Prague 1890 Flood
One of the memorials which caught my eye in the 8th District on the edge of Karlin where it meets Invalidovna has the names of 20 people and an abbreviation “Rak-UH 3 Pol.Praporu”. Well the Rak-UH was easily translated to “Austro-Hungarian” and with a bit of extra effort it was revealed to be the 3rd Engineers Battalion of the Austro-Hungarian Army. So now the question was what happened on September 3rd 1890 that caused the death of 20 soldiers.
In England we would call these guys “Sappers” and one of their jobs was the building of bridges. So what had been happening in that area was that this group of engineers had been doing a training exercise i.e. the building of a pontoon bridge between the main land and the Stvanice Island in the river.
The Prague 1890 Flood
Type “Prague September 1890” into Google and it won’t be long before you see one word keep cropping up. Flood. The Summer of 1890 had been long and wet and more rain in early September was just the straw that broke the camel’s back. From September 1st the river started rising and remember in 1890 there was no proper quayside, just a series of jetties and light industrial buildings on stilts over muddy beaches.
The Prague 1890 flood was well underway around 2am on the morning of September 3rd and our group of army engineers, working in the dark, were struggling to dismantle the pontoon bridge as the river was rising. No doubt the trainer (Frantisek Vojnar, listed at the top of the memorial) may have thought that it added some difficulty to the task and was good practice. It had been partly dismantled when, unbeknown to them, three bridges upstream, tons and tons of logs tied in rafts had just broken free of it’s moorings as the river rose more than 2 metres above normal.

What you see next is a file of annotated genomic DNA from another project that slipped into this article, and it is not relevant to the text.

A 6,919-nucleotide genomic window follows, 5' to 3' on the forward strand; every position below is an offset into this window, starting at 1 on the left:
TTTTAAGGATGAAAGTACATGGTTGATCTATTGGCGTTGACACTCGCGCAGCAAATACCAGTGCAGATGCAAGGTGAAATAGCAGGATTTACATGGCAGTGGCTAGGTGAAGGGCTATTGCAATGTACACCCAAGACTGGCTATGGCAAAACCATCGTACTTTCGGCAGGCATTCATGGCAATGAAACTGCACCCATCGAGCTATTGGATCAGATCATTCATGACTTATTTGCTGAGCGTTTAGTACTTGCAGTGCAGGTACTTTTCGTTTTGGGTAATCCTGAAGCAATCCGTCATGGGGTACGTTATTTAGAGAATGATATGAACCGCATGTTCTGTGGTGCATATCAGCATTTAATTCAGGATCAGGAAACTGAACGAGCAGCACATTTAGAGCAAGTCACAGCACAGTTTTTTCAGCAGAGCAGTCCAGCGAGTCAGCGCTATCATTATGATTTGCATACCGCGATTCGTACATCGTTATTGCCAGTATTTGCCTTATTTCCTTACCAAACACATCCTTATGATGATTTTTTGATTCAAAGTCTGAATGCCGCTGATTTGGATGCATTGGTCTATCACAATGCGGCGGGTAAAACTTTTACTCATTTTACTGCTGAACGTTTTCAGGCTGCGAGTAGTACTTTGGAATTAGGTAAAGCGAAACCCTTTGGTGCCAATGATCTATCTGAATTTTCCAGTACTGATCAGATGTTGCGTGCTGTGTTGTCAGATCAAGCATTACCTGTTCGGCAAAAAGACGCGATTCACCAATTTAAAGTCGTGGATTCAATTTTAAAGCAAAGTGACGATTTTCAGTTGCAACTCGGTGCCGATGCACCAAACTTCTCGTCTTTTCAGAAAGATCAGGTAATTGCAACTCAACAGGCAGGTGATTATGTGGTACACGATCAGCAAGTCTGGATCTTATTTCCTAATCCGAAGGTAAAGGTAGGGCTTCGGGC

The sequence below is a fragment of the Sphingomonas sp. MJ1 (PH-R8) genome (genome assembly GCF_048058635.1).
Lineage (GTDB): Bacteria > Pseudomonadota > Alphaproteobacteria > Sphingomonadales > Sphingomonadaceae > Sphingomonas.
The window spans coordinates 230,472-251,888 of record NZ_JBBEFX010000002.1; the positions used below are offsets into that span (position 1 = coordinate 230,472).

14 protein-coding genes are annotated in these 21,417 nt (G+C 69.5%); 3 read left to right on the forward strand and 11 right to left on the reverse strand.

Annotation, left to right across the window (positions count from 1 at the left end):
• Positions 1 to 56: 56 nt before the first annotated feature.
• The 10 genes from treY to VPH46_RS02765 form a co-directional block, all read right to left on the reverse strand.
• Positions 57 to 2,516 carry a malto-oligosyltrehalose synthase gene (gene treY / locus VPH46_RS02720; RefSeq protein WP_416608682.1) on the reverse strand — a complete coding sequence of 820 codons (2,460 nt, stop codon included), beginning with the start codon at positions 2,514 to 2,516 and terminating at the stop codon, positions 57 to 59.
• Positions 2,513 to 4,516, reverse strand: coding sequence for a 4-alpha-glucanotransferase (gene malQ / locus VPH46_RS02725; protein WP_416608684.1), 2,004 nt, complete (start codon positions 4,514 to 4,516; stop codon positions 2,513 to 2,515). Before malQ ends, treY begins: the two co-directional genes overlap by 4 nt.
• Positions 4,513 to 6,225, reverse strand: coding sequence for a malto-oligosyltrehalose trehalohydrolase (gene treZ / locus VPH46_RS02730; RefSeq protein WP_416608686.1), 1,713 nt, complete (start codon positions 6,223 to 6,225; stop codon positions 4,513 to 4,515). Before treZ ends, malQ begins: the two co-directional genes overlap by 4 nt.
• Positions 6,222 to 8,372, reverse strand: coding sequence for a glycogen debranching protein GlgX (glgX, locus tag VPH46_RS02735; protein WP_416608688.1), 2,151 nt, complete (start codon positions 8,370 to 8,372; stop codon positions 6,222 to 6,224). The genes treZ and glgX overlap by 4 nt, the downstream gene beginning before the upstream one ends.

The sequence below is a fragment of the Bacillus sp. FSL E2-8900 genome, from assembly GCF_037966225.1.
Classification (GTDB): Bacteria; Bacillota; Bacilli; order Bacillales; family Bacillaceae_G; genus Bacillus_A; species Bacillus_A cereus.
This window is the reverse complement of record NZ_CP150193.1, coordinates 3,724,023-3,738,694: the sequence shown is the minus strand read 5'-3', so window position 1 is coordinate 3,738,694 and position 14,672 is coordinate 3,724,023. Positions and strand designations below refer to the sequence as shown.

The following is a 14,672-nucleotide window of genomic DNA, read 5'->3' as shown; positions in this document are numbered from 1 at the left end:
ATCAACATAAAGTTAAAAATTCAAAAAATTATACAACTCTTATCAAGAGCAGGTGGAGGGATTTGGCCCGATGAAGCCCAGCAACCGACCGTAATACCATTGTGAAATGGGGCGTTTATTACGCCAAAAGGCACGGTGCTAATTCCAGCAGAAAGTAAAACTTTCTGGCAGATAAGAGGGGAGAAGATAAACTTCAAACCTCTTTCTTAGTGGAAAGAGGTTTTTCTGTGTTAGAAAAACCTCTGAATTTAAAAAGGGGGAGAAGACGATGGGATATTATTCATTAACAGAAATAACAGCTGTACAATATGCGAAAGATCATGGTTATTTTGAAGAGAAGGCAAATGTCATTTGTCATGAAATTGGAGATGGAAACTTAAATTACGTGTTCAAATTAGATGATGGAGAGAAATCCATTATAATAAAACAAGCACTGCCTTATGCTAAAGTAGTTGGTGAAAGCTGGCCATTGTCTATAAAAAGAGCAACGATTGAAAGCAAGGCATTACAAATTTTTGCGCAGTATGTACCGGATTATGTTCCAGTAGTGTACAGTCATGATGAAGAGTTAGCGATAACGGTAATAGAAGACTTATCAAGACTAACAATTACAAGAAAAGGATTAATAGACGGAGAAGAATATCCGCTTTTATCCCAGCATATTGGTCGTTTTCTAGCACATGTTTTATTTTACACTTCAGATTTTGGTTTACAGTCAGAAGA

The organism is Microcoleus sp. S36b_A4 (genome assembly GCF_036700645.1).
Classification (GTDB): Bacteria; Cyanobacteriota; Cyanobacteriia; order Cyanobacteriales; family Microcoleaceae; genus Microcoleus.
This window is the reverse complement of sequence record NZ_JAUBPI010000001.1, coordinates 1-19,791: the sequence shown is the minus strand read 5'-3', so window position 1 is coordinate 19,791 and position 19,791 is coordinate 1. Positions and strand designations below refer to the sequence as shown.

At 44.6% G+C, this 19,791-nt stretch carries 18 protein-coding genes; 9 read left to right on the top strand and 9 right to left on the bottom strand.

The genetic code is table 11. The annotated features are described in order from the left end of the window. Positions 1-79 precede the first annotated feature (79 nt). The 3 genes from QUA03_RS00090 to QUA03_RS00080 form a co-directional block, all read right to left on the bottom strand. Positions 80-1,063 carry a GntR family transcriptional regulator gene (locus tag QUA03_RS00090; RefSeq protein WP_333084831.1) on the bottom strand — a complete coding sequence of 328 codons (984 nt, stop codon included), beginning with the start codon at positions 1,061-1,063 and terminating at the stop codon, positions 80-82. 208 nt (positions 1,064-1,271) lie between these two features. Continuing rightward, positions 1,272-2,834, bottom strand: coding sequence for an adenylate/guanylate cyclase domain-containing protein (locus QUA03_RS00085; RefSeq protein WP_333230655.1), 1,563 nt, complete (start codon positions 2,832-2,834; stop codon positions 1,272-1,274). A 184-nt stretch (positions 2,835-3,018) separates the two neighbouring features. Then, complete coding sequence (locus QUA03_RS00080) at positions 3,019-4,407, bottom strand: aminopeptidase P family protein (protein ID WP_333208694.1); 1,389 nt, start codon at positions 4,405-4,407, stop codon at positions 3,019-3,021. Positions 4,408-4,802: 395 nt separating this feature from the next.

These logs hurtled downriver in water travelling at more than 3000 cubic metres per second to be funnelled straight into the pontoon bridge and the boats alongside it sweeping everything away including Frantisek Vojnar. Of the 26 soldiers involved only 6 survived. It was the single biggest loss of life during the flood.
The stone reads “in memory of the engineers from the 3rd Engineers Battalion of the Austro-Hungarian Army who on September 3rd 1890 were swept to their deaths in the river Vltava while performing their duty”.
The Charles Bridge
At 4am on September 3rd a cannon blast announced that major flooding was imminent and to evacuate to higher ground. It was two hours too late for the soldiers and it was about to be too late for people on the Charles Bridge. A build-up of the wreckage in the river came to rest against the Charles Bridge and at around 5-30am one of the central pillar foundations gave way. The resulting collapse killed several people on the bridge, destroyed a second pillar and took out 3 bridge spans. The Prague 1890 flood peaked the next day at 10pm. The bridge took two years to repair but two statues lost in the river were recovered in 1901.